For the past three years, I have operated the ARRL 160M CW Contest from Lea Hutaff Island, located off the SE coast of North Carolina.
This year, my campsite was located in the dunes, quite close to the beach.
I noticed that the dunes just north of my campsite had been significantly overwashed by a recent prolonged rain event. The sea oats had been stripped away from the ocean side to the sound side of the island.
The extended weather forecast was encouraging, with light to moderate wind and no rain for the duration of my trip. I began setting up camp on Thursday morning and finished set up just before dark the following day. The 1KW Honda generator was located about 50′ from the operating tent, and I did not hear any trace of it while I was operating.
I set up two antennas, a 48′ top loaded Spiderbeam vertical and a 135′ kite supported long wire. An A/B switch at the operating table allowed instant comparison between the two antennas.
I removed the top two sections from my 60′ fiberglass Spiderbeam pole and attached three 53.5′ top hat wires at the 48′ level. This top loaded vertical was secured to an 8′ yard timber that was buried 3′ in the sand. The resonant frequency was 1810 kHz.
The Kite vertical went up in two minutes flat! The skyhook is a 9′ delta box, or delta conyne kite, which flies at relatively high angles and is a good lifter. The lightweight teflon covered antenna wire was taped to the dacron tether line every 10′ or so, leaving plenty of slack in the wire. The resonant frequency of the kite wire was 1805 kHz.
A DX Engineering radial plate with 32 radials was positioned beside the 50′ Spiderbeam mast. Half of the radials were 60′ long, and half were 120′ long. The radial system was shared by both antennas.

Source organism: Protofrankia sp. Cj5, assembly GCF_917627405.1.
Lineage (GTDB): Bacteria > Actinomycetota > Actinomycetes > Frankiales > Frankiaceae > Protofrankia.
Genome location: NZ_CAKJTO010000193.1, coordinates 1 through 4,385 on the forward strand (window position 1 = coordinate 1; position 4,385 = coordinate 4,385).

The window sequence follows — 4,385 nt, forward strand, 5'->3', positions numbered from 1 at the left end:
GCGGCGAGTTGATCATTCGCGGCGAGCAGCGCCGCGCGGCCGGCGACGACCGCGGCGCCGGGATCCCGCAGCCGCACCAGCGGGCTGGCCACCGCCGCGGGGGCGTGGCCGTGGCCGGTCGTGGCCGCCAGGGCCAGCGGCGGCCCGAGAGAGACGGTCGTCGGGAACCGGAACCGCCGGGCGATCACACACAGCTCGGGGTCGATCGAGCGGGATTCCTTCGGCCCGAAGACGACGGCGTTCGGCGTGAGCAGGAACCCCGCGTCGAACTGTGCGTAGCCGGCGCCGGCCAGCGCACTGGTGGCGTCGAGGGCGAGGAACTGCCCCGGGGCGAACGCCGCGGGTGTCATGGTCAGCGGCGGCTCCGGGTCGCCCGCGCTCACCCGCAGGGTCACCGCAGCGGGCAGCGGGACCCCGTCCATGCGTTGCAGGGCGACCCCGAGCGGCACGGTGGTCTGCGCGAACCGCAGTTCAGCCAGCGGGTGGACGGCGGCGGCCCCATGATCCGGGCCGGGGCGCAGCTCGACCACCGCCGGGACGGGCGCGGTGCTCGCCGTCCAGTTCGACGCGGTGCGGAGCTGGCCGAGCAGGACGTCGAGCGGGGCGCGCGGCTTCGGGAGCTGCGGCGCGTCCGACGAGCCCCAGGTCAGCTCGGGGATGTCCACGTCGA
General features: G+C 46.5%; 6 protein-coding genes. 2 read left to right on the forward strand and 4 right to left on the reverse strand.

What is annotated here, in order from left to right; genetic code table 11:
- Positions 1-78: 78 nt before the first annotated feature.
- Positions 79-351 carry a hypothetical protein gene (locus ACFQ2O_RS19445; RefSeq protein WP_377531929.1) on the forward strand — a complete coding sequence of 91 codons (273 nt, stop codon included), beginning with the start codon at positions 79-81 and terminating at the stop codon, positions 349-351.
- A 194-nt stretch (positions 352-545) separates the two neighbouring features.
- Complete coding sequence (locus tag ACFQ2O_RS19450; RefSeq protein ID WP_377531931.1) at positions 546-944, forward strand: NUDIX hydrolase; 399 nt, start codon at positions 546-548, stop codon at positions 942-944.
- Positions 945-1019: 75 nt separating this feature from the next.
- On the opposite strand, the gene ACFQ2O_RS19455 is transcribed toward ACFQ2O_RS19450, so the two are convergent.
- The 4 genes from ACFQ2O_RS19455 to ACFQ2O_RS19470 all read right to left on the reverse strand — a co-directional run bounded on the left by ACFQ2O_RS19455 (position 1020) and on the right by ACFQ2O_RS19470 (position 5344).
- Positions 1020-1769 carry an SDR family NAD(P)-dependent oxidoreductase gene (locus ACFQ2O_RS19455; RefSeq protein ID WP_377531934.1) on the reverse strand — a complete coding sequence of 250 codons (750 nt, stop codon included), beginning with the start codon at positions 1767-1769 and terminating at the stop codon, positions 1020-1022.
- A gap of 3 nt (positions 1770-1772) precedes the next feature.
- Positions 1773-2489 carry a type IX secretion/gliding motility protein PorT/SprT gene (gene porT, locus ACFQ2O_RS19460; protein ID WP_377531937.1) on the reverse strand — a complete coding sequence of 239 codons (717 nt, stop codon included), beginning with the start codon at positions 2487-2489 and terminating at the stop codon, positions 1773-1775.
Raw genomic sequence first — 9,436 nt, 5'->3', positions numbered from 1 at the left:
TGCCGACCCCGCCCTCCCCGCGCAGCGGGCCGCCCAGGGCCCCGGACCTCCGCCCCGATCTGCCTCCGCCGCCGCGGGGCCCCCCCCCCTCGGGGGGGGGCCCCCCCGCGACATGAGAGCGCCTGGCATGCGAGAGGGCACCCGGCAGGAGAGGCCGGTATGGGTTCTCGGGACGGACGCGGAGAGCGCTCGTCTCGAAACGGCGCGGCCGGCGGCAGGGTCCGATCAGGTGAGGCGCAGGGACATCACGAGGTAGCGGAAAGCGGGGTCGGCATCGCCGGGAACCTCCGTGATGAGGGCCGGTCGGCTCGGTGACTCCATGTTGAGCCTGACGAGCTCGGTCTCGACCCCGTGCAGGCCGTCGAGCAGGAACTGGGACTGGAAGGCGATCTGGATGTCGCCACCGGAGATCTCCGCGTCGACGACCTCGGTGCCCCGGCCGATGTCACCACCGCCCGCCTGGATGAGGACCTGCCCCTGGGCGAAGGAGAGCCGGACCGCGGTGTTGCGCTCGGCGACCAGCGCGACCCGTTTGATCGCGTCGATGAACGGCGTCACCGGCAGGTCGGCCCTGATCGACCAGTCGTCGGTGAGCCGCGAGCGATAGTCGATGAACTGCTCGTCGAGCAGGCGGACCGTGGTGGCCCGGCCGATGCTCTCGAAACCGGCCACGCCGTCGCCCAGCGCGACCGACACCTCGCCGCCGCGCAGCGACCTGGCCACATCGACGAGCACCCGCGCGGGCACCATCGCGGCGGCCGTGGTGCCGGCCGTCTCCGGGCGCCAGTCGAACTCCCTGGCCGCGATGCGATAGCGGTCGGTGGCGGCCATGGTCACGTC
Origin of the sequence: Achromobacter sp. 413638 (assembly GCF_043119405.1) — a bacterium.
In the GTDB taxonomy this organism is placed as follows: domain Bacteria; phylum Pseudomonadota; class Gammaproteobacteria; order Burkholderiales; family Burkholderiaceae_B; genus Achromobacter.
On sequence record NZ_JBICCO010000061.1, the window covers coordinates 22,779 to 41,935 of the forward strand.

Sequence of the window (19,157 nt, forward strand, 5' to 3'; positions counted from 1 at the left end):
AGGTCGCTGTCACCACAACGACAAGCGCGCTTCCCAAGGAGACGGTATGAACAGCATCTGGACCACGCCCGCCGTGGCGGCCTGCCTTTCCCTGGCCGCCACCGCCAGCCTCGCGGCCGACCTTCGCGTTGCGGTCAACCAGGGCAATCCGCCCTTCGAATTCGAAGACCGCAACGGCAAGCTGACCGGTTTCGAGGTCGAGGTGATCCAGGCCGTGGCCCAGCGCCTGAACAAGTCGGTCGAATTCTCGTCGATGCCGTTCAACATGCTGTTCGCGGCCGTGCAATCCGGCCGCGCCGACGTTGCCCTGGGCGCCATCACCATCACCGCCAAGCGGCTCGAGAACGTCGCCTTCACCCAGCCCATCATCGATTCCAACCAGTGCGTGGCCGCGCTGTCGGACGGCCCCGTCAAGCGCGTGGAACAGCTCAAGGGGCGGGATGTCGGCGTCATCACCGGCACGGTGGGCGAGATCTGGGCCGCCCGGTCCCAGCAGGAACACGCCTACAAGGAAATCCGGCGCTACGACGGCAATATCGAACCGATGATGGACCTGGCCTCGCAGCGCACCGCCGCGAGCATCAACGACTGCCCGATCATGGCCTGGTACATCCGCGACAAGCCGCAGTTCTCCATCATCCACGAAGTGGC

An SCG-230 autotuner was installed at the radial plate, along with a multi tapped unun. The unun’s purpose was to transform the top loaded vertical’s low feedpoint impedance of 5 ohms to 45 ohms (1:9 ratio). The 45 ohm output of the unun was fed to the SGC-230 autotuner, which handled the varying reactance of the antenna system as I moved around the band.
I decided to do something a bit different this year–operating in the QRP assisted class. Assisted refers to the use of a local or remote network to help with the spotting of stations that have not yet been contacted.
In my case, the spotting was performed by a QS1R SDR (software defined receiver). The QS1R’s job was to listen to the entire 160M band during the time I was not transmitting. The SDR works in conjunction with two software packages–CW Skimmer and N1MM Plus. The end result was that my logging program was always aware when new stations fired up on the band, and by simply selecting one of those stations on the N1MM bandmap, my rig was immediately tuned to that station’s frequency, ready to make contact. That is a huge benefit, because you no longer have to scan the band from end to end to find fresh meat.
In the above photo, the QS1R SDR is on the left, and a Receive Antenna Interface (DX Engineering RTR-1A) is on the right. The RTR-1A adds a second receiver port for my Argonaut VI transceiver, so the SDR can share the same antenna that the Argonaut VI is using. A more complete explanation of this system will be the subject of a forthcoming blog.
Most of the radio gear was set up in my tent on a 3′ long camping table.
From L to R, equipment includes Powerwerx SS-30 Power Supply, homebrew controller for SGC-230 autotuner on top of p/s, homebrew A/B antenna switch, Oak Hills WM-1 QRP wattmeter on top of ant switch, Argonaut VI transceiver, USB Winkeyer on top of Argonaut VI, Thinkpad laptop, N3ZN paddles (not seen to R of laptop)